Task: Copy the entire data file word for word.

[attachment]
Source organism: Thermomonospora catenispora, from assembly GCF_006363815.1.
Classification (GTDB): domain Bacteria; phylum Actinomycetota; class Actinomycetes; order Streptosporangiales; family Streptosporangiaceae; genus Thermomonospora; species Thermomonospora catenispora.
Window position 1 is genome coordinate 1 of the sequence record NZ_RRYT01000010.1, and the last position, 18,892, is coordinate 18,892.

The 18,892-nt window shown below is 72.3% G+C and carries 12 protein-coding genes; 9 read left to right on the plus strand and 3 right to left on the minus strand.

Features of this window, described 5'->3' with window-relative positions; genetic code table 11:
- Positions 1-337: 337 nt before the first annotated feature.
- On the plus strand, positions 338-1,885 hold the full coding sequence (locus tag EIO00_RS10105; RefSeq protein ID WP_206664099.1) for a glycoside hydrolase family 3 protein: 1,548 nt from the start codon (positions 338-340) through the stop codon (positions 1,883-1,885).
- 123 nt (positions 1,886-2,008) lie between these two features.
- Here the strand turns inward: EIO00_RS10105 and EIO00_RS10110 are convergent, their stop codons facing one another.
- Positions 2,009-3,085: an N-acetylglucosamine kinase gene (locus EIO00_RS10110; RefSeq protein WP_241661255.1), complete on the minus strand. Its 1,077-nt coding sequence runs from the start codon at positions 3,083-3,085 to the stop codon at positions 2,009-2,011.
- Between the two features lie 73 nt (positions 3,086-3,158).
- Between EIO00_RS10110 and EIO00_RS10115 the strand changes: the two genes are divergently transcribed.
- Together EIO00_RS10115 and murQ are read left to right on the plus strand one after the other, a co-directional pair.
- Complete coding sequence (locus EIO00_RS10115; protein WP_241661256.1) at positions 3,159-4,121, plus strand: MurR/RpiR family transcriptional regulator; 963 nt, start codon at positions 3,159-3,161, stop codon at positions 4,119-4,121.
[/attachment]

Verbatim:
Source organism: Thermomonospora catenispora, from assembly GCF_006363815.1.
Classification (GTDB): domain Bacteria; phylum Actinomycetota; class Actinomycetes; order Streptosporangiales; family Streptosporangiaceae; genus Thermomonospora; species Thermomonospora catenispora.
Window position 1 is genome coordinate 1 of the sequence record NZ_RRYT01000010.1, and the last position, 18,892, is coordinate 18,892.

The 18,892-nt window shown below is 72.3% G+C and carries 12 protein-coding genes; 9 read left to right on the plus strand and 3 right to left on the minus strand.

Features of this window, described 5'->3' with window-relative positions; genetic code table 11:
- Positions 1-337: 337 nt before the first annotated feature.
- On the plus strand, positions 338-1,885 hold the full coding sequence (locus tag EIO00_RS10105; RefSeq protein ID WP_206664099.1) for a glycoside hydrolase family 3 protein: 1,548 nt from the start codon (positions 338-340) through the stop codon (positions 1,883-1,885).
- 123 nt (positions 1,886-2,008) lie between these two features.
- Here the strand turns inward: EIO00_RS10105 and EIO00_RS10110 are convergent, their stop codons facing one another.
- Positions 2,009-3,085: an N-acetylglucosamine kinase gene (locus EIO00_RS10110; RefSeq protein WP_241661255.1), complete on the minus strand. Its 1,077-nt coding sequence runs from the start codon at positions 3,083-3,085 to the stop codon at positions 2,009-2,011.
- Between the two features lie 73 nt (positions 3,086-3,158).
- Between EIO00_RS10110 and EIO00_RS10115 the strand changes: the two genes are divergently transcribed.
- Together EIO00_RS10115 and murQ are read left to right on the plus strand one after the other, a co-directional pair.
- Complete coding sequence (locus EIO00_RS10115; protein WP_241661256.1) at positions 3,159-4,121, plus strand: MurR/RpiR family transcriptional regulator; 963 nt, start codon at positions 3,159-3,161, stop codon at positions 4,119-4,121.